What have been the greatest challenges of your career so far?

One of the greatest challenges for me has been to find a good work/life balance where I am able to devote enough quality time to the music I want to play and still perform the other functions of life: being a family man, teaching, mowing the grass, etc. Trying to take advantage of every opportunity that is presented to me is hardwired into my brain. Saying no to something always seems like opportunity lost, but saying yes to everything spreads me too thin and can reduce the quality of each project I’m involved in. So, finding the balance between taking on a new project, performance, or teaching opportunity vs. sticking with only a few of the most important ones, presents a constant challenge for me.

During the pandemic it was very difficult to find places to perform, presenting a great challenge to most classical musicians both financially and emotionally. It was difficult to see the path forward, and I began to really question my goals and purpose. With so much uncertainty during that time, it was a challenge to stay positive, but thankfully things are starting to look up. It seems that popular music has come back strong with full clubs and concert arenas, but classical music seems to be slower to bounce back. So many concert series and their presenters closed up shop because of the pandemic, and many have just not come back, so it has left a void. Of course, this means there is room for others to start a series, but it will just take more time, I think. Hanging on and finding my way through uncertain times has tested my mettle to be sure!

Which performances/recordings are you most proud of?

Any performance in which I can move an audience member spiritually, emotionally, or intellectually is one that I am most proud of. If I can leave an audience member or listener with a sense of awe and wonder, or reverence for the music, then I will feel that I have done a good job.

Also, those performances where I feel a sense of flow, am expressing my artistic vision, and feel that I am playing effortlessly, are ones that I am usually proud of. I always aim to perform music in a way that reveals what I believe are the composers’ intentions. When I’m at my best, I believe that I can express my artistic vision in a way that moves people to feel something more deeply than they do in most everyday experiences. That is my intention each time I step on stage.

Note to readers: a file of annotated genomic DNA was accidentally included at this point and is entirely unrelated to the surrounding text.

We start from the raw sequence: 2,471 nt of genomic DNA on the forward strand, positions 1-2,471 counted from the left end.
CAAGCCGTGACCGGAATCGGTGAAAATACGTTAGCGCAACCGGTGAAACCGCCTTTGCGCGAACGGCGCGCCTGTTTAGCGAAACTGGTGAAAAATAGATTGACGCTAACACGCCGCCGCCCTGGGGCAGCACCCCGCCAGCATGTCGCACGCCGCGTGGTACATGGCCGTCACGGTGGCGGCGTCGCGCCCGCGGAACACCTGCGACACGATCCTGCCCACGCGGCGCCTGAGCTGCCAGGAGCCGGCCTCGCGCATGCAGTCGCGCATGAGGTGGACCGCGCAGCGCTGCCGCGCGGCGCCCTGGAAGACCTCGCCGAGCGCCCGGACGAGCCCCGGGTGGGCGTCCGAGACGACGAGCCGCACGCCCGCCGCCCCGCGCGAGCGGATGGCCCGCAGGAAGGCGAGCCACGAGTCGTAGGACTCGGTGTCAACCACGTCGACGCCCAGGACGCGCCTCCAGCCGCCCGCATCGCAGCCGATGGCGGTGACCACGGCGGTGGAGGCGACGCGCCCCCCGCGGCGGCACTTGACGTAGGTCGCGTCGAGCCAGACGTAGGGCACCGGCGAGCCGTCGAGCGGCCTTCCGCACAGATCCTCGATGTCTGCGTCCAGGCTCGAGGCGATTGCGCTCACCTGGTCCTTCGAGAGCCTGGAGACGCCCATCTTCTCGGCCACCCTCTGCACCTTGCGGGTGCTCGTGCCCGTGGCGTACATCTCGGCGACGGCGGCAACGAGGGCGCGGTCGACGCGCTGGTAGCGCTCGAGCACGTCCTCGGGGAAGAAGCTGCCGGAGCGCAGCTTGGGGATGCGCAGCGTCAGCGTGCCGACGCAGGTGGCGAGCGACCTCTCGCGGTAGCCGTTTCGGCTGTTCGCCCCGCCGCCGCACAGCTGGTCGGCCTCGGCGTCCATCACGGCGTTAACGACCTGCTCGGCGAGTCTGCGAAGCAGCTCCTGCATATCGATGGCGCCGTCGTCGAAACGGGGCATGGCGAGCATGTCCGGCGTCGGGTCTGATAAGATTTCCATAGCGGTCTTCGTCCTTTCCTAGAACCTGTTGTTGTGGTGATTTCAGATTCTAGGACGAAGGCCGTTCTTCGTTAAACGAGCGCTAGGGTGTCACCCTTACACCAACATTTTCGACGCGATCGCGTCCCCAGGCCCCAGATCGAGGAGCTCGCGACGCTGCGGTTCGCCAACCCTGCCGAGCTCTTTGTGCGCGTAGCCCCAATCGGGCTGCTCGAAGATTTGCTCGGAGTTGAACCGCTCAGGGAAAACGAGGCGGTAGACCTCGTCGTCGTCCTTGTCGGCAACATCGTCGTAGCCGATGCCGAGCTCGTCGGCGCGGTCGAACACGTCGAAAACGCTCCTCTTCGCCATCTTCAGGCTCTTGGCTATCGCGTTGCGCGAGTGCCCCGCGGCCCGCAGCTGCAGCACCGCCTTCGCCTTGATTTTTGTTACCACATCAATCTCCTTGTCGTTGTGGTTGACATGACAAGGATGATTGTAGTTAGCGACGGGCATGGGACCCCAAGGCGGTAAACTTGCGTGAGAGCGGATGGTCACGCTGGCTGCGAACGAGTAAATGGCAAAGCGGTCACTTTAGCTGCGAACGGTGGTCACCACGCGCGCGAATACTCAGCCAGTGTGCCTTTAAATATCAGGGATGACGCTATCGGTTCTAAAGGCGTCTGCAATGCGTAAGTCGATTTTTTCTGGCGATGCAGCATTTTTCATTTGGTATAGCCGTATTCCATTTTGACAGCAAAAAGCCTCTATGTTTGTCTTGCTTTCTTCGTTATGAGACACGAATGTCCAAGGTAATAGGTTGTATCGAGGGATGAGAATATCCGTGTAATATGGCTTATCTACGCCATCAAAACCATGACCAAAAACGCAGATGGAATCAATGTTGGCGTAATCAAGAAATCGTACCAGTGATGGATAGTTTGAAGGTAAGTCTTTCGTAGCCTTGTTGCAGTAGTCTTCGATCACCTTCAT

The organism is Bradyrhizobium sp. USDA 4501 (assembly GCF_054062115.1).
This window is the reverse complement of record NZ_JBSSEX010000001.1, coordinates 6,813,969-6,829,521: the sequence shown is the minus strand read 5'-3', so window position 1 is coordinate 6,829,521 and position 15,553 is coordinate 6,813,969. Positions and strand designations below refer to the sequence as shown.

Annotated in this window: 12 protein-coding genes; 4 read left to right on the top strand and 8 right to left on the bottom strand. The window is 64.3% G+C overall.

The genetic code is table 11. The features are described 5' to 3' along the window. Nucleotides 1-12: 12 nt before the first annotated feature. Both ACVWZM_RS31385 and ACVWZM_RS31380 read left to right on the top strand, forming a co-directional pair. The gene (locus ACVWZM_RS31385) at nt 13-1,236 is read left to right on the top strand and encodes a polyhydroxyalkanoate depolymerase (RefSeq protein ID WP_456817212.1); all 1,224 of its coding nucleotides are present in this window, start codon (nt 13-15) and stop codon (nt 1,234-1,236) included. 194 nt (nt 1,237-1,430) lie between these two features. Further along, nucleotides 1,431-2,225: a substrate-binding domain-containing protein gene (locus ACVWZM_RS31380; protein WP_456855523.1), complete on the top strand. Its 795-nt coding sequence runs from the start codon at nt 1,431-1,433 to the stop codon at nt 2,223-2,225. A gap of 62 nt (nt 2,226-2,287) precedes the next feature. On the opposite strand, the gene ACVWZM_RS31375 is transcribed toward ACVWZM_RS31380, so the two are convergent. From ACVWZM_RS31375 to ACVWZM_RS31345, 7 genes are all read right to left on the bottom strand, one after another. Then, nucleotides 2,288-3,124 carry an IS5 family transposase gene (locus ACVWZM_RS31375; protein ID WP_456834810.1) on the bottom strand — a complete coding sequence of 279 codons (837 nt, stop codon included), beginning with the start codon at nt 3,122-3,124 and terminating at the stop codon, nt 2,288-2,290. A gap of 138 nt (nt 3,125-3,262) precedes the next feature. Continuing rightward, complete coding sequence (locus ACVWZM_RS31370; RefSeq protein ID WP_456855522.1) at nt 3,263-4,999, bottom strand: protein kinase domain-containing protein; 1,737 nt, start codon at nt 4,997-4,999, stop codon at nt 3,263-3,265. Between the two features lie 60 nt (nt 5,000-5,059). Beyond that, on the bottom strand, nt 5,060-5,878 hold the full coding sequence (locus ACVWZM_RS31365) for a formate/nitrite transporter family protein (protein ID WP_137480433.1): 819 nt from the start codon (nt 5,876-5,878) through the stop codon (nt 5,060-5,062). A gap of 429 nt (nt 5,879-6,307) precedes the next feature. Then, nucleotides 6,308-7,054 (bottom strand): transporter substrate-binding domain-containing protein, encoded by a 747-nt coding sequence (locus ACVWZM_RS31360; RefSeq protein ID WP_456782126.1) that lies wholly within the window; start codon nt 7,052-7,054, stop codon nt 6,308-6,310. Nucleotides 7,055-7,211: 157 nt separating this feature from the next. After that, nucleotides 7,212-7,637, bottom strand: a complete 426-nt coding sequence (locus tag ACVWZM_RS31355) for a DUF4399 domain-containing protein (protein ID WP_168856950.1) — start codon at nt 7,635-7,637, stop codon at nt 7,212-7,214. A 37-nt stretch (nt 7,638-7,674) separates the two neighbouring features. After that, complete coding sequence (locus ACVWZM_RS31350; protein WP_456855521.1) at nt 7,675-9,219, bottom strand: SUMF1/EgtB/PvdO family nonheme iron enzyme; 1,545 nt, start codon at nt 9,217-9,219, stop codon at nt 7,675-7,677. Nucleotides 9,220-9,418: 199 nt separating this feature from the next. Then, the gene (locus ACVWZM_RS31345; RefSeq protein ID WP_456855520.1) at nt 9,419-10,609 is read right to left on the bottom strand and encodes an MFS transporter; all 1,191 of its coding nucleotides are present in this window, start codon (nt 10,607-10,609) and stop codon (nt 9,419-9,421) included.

Which particular works do you think you perform best?

I believe the Spanish-Romantic music of the late 19th and early 20th century is music that I perform best. I always gravitate toward music that has a beautiful melodic line coupled with interesting harmonies. The works of the great Spanish composers often has this, and mixed with just a hint of exoticism from the Moorish cultures of past generations, it creates beautiful, exotic, and dramatic music that seems to really connect with my listeners. I love to work with sound colours and rubato, so I think this music fits me well.

What do you do off stage that provides inspiration on stage?

Prepare well. When I am well prepared, it affords me the opportunity to play my best, and to express my artistic vision to the audience. I love playing for an audience, it brings great joy to know that people are moved or excited by hearing the instrumental works I play. So, when things are going well, typically due to good preparation, I feel confident and tend to play my best, giving the audience the best I have to offer. That is inspiring to me.

Also, I love to research the composer’s works that I am playing. Knowing a good deal of historical, theoretical, and performance practice information about the works I’m playing inspires me in that I am confident I am creating a respectable version of their compositions.

How do you make your repertoire choices from season to season?

I tend to play a lot of different repertoire pieces within a season, rather than sticking to one programme exclusively. I tend to think of my programming as consisting of small “programmes within a programme.” This way, I can play, for instance, a group of pieces by Isaac Albeniz, or a group of pieces by Francisco Tarrega, or a group of works by Bach, or a modern work, or Latin, etc. Each smaller program might take up 10-20 minutes of the whole programme. It allows me to keep the programming fresh, and not get stuck playing the same pieces every time. Then, I try to consider the flow of the whole programme, how each piece interacts with those before and after, as well as in the arc of the entire programme.